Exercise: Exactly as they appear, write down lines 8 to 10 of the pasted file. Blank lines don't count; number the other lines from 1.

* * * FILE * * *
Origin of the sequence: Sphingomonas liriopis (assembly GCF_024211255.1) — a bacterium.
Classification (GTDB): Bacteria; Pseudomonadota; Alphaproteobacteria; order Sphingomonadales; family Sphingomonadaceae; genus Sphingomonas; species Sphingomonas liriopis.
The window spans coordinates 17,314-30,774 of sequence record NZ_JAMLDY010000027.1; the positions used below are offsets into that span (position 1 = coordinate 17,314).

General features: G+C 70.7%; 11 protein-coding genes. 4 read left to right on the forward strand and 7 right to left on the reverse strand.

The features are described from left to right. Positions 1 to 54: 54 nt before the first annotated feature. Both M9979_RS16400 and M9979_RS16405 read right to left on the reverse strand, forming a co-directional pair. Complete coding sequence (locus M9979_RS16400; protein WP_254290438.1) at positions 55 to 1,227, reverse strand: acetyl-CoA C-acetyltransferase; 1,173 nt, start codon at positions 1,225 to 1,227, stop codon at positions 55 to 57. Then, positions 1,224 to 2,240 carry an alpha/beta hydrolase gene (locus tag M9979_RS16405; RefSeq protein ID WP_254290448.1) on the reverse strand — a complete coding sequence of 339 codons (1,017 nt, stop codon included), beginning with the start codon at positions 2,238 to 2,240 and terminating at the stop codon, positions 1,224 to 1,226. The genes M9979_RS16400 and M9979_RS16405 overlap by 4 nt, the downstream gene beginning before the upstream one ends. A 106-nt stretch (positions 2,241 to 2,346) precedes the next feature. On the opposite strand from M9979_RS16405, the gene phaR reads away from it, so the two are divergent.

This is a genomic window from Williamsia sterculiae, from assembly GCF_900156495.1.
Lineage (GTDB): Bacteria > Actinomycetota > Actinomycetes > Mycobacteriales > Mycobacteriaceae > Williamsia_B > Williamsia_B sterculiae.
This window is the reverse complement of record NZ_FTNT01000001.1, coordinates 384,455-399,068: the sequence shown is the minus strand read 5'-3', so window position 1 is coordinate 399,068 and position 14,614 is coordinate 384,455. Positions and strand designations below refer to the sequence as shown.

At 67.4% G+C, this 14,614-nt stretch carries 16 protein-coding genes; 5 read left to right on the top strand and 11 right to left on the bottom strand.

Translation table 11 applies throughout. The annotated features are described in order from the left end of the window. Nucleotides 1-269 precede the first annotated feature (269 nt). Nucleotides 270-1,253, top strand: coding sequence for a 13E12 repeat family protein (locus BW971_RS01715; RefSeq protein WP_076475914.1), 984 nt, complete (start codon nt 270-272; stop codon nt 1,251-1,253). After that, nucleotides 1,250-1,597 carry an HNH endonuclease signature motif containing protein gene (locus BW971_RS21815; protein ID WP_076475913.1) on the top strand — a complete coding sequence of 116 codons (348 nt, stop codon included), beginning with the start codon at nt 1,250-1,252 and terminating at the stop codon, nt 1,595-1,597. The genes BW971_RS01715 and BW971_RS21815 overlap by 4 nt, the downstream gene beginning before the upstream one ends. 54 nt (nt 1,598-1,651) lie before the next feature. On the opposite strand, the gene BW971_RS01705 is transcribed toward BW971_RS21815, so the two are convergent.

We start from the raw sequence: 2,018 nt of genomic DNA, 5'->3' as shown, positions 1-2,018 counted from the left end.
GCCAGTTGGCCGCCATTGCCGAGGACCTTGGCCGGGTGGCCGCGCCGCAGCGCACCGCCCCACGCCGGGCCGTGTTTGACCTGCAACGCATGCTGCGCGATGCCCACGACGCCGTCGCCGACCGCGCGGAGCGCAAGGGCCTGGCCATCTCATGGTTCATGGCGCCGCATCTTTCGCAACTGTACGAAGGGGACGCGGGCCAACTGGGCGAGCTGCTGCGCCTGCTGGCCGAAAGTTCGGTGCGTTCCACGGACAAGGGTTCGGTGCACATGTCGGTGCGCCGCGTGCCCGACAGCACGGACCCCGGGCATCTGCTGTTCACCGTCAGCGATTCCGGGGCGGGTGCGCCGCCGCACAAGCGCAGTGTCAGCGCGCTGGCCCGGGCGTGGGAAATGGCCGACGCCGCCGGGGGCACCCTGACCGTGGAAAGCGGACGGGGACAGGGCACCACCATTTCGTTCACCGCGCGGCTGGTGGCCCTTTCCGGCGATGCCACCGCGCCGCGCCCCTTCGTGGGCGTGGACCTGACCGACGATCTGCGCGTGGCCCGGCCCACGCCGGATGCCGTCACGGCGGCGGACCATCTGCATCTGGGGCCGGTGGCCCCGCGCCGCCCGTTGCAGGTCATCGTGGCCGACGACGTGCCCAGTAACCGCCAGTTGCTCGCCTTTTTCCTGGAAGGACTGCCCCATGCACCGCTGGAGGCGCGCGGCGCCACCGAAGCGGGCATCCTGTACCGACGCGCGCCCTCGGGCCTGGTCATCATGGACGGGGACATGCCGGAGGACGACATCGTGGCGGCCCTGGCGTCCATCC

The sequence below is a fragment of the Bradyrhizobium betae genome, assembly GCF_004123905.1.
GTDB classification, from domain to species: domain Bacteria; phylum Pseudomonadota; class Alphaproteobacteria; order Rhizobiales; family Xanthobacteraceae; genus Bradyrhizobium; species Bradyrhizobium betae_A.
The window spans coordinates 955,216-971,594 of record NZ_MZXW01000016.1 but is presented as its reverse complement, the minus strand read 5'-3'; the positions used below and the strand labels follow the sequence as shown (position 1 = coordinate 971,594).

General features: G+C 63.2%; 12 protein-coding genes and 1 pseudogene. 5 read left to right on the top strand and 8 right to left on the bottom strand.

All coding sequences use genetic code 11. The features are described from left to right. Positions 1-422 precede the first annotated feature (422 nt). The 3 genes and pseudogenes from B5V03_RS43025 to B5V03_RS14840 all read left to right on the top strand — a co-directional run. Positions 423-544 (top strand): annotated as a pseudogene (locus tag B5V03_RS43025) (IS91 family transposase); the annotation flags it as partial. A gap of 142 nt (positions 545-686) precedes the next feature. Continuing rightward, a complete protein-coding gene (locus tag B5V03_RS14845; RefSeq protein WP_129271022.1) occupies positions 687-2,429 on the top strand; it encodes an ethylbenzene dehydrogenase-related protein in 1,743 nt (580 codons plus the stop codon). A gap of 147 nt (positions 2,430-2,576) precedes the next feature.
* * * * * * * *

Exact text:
This window is the reverse complement of record NZ_FTNT01000001.1, coordinates 384,455-399,068: the sequence shown is the minus strand read 5'-3', so window position 1 is coordinate 399,068 and position 14,614 is coordinate 384,455. Positions and strand designations below refer to the sequence as shown.

At 67.4% G+C, this 14,614-nt stretch carries 16 protein-coding genes; 5 read left to right on the top strand and 11 right to left on the bottom strand.

Translation table 11 applies throughout. The annotated features are described in order from the left end of the window. Nucleotides 1-269 precede the first annotated feature (269 nt). Nucleotides 270-1,253, top strand: coding sequence for a 13E12 repeat family protein (locus BW971_RS01715; RefSeq protein WP_076475914.1), 984 nt, complete (start codon nt 270-272; stop codon nt 1,251-1,253). After that, nucleotides 1,250-1,597 carry an HNH endonuclease signature motif containing protein gene (locus BW971_RS21815; protein ID WP_076475913.1) on the top strand — a complete coding sequence of 116 codons (348 nt, stop codon included), beginning with the start codon at nt 1,250-1,252 and terminating at the stop codon, nt 1,595-1,597. The genes BW971_RS01715 and BW971_RS21815 overlap by 4 nt, the downstream gene beginning before the upstream one ends. 54 nt (nt 1,598-1,651) lie before the next feature. On the opposite strand, the gene BW971_RS01705 is transcribed toward BW971_RS21815, so the two are convergent.